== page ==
Are you back?
Spring is flirting with summer, the heady scent of linden blossoms is in the air, and I am done with marking papers and lesson planning for now. The last six months were a juggling act for me–or should I say more of a juggling act than usual. I was teaching English classes, caring for my family and doing speaking engagements and performances to promote my first book of poetry, Karma’s Footsteps. Sometimes it was a test of stamina but I had a ball. I reconnected with old friends, met writers I deeply respect and admire and made contact with readers from all over the United States. Without my regular consumption of herbal infusions and teas, I am not sure that I would have been able to adapt to all of the different roles I was required to step into this year: one minute I’d be in a classroom discussing the work of James Baldwin, the next I’d be talking to my daughter about the fine art of single digit subtraction, after that I’d be headed out to share my poetry at a bookstore or a college. Herbs that help us adapt to any type of stress are called adaptogens and I had some of them as allies during this time.
Mind you, when I started this blog, I was a stay at home mother doing an herbal apprenticeship. This meant that my family, my home and studying herbs were at the center of my life. Now my life is a mezcla of passions and I had to make a more concerted effort to keep the herbs and the earth central to it. Finding ways to do that improved my ability to be effective, relaxed and enjoy all of the dreams I was living day to day.
Starting the day with gratitude was an important part of this. It helped me to remain centered and in good spirits even if I sometimes felt overwhelmed, I would think of all of the beautiful things or people I am thankful for and name them. First thing in the morning before even opening my eyes. Connecting with mother earth and herbal medicine is a way of being that goes beyond picking flowers for headaches. It is about how we walk (live) daily. Gratitude is an important part of it.
I found myself scrambling for space and time to make my herbal infusions until I made that a part of my evening ritual. Ritualizing your preparation of herbal teas will help you keep them in your routine. At night when I was washing dishes or answering email, I would boil water for my infusions. They’d steep overnight and when I woke up I could have a cup of tea. It was perfect!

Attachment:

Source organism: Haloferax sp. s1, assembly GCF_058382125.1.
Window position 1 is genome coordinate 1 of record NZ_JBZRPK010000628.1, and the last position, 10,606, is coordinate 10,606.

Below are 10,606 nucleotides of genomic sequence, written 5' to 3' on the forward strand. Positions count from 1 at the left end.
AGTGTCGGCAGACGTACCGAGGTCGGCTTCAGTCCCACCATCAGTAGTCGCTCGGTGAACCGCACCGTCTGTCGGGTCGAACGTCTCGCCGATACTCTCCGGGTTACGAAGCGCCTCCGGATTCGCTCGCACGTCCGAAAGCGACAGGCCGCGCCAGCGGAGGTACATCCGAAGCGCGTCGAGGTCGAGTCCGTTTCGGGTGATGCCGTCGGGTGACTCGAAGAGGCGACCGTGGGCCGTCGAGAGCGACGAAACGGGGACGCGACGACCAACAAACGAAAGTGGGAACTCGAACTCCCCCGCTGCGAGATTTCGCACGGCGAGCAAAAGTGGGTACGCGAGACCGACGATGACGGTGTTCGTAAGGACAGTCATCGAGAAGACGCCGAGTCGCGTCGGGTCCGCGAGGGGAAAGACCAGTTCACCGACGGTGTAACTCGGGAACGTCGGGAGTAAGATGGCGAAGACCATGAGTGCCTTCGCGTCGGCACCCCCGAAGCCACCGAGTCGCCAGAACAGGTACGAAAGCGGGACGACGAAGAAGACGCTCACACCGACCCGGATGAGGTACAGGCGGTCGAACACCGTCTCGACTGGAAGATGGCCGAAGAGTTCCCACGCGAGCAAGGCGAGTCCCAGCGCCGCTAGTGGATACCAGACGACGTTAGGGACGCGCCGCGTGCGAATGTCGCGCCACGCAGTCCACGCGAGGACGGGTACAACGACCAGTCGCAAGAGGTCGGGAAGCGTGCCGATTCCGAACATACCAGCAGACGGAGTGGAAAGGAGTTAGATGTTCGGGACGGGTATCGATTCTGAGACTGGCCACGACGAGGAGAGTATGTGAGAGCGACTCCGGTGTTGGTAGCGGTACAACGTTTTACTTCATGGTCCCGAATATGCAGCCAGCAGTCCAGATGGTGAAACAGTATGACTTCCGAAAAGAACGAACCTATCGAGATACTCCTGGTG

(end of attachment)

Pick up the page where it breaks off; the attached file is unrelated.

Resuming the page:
I’ve leaned very heavily on red clover, dandelion root, linden, and nettle so far this year. Dandelion root and leaf are great for just about everything. Many folks use dandelion leaf as a spring tonic. Nettle and red clover are nourishing, mineral rich herbs. The red clover was especially helpful at keeping my moods balanced before and during my moon cycles. The nettle is iron rich and I need it to keep anemia at bay. Linden has become a heavy rotation herb in my house. It is deeply comforting, tasty, spirit lifting, sexy even! The scent of linden flowers wafting through the air in June is incredibly intoxicating. I drink linden by itself or mix it with lemon verbena, lemon balm, elder flowers or rose. When I was deeply blue over the deaths of two young friends, Robin Rose Bennett made sure that I was drinking linden tea. In her book Healing Magic: A Green Witch Guidebook she writes “Drink linden blossom tea to help you recover from grief. Linden can help you feel young and vibrant again when you feel old and tired, defeated or in despair.” I can testify!
I also found it necessary to go to nature–even when it was chilly in New York. I would go visit my favorite oak and lean on it for a bit to ground myself and be reminded that I am supported by the earth. When I went to speak at Union College in upstate New York, my beautiful hosts took me to the campus garden. It was a most enchanted place. There were rosemary and thyme and oregano growing, roses, peonies and other visually delicious flowers in bloom. And in the midst of this was a gorgeous, huge gingko tree. Before I could stop myself I had my arms around the tree. My hosts were surprised (and accepting). I talked to them about gingko and how it helps circulation of oxygen in the brain. We talked about how the leaves resemble the halves of the brain. Holding that tree and standing barefoot in the grass was one of the highlights of an incredible trip! So get your nature on when and where you can. It is so replenishing.
Please do your best to make herbs a regular part of your life. My health has been enhanced by partnering with herbs and earth as opposed to reaching for an herbal remedy only when I am sick or in need. As an elder said to me “The earth is our mother. We get our food from her, we come from her and we’ll go back to her.” I talk to my mother on a fairly regular basis, not only when I am sick or needed something. I treat mother earth the same way.
How do you make time for the plants in the swirl of your life?